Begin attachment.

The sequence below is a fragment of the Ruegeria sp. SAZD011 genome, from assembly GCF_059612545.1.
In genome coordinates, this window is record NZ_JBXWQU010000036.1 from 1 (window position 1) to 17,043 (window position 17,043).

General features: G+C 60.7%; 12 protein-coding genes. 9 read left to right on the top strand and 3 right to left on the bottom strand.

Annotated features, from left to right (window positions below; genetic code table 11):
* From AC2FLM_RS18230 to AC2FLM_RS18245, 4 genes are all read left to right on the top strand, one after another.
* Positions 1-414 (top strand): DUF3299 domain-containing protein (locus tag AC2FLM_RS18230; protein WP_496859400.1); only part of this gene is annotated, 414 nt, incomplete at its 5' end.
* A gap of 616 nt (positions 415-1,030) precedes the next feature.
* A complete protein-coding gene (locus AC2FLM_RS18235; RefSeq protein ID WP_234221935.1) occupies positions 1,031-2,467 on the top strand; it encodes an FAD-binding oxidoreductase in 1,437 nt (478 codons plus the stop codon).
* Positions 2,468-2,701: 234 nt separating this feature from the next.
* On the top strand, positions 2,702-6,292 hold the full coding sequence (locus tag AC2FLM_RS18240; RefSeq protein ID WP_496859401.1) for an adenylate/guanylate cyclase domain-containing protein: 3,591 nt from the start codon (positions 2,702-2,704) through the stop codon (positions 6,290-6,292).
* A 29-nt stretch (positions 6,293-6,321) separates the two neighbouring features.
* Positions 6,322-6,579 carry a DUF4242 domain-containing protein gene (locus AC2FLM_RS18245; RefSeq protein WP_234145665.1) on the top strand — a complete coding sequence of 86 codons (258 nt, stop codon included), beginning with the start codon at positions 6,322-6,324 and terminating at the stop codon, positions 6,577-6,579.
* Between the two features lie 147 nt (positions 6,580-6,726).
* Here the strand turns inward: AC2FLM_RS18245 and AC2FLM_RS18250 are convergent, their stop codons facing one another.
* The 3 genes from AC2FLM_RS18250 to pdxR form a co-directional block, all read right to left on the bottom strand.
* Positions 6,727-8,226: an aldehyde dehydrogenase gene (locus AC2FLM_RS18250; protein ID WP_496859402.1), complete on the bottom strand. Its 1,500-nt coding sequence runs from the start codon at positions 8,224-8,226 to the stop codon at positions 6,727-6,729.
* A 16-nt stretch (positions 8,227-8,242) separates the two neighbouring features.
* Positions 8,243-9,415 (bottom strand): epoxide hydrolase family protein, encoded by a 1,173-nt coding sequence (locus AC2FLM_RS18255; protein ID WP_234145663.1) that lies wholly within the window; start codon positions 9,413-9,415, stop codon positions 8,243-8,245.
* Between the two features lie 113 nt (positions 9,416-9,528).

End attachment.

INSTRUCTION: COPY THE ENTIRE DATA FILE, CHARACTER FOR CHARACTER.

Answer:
The sequence below is a fragment of the Ruegeria sp. SAZD011 genome, from assembly GCF_059612545.1.
In genome coordinates, this window is record NZ_JBXWQU010000036.1 from 1 (window position 1) to 17,043 (window position 17,043).

General features: G+C 60.7%; 12 protein-coding genes. 9 read left to right on the top strand and 3 right to left on the bottom strand.

Annotated features, from left to right (window positions below; genetic code table 11):
* From AC2FLM_RS18230 to AC2FLM_RS18245, 4 genes are all read left to right on the top strand, one after another.
* Positions 1-414 (top strand): DUF3299 domain-containing protein (locus tag AC2FLM_RS18230; protein WP_496859400.1); only part of this gene is annotated, 414 nt, incomplete at its 5' end.
* A gap of 616 nt (positions 415-1,030) precedes the next feature.
* A complete protein-coding gene (locus AC2FLM_RS18235; RefSeq protein ID WP_234221935.1) occupies positions 1,031-2,467 on the top strand; it encodes an FAD-binding oxidoreductase in 1,437 nt (478 codons plus the stop codon).
* Positions 2,468-2,701: 234 nt separating this feature from the next.
* On the top strand, positions 2,702-6,292 hold the full coding sequence (locus tag AC2FLM_RS18240; RefSeq protein ID WP_496859401.1) for an adenylate/guanylate cyclase domain-containing protein: 3,591 nt from the start codon (positions 2,702-2,704) through the stop codon (positions 6,290-6,292).
* A 29-nt stretch (positions 6,293-6,321) separates the two neighbouring features.
* Positions 6,322-6,579 carry a DUF4242 domain-containing protein gene (locus AC2FLM_RS18245; RefSeq protein WP_234145665.1) on the top strand — a complete coding sequence of 86 codons (258 nt, stop codon included), beginning with the start codon at positions 6,322-6,324 and terminating at the stop codon, positions 6,577-6,579.
* Between the two features lie 147 nt (positions 6,580-6,726).
* Here the strand turns inward: AC2FLM_RS18245 and AC2FLM_RS18250 are convergent, their stop codons facing one another.
* The 3 genes from AC2FLM_RS18250 to pdxR form a co-directional block, all read right to left on the bottom strand.
* Positions 6,727-8,226: an aldehyde dehydrogenase gene (locus AC2FLM_RS18250; protein ID WP_496859402.1), complete on the bottom strand. Its 1,500-nt coding sequence runs from the start codon at positions 8,224-8,226 to the stop codon at positions 6,727-6,729.
* A 16-nt stretch (positions 8,227-8,242) separates the two neighbouring features.
* Positions 8,243-9,415 (bottom strand): epoxide hydrolase family protein, encoded by a 1,173-nt coding sequence (locus AC2FLM_RS18255; protein ID WP_234145663.1) that lies wholly within the window; start codon positions 9,413-9,415, stop codon positions 8,243-8,245.
* Between the two features lie 113 nt (positions 9,416-9,528).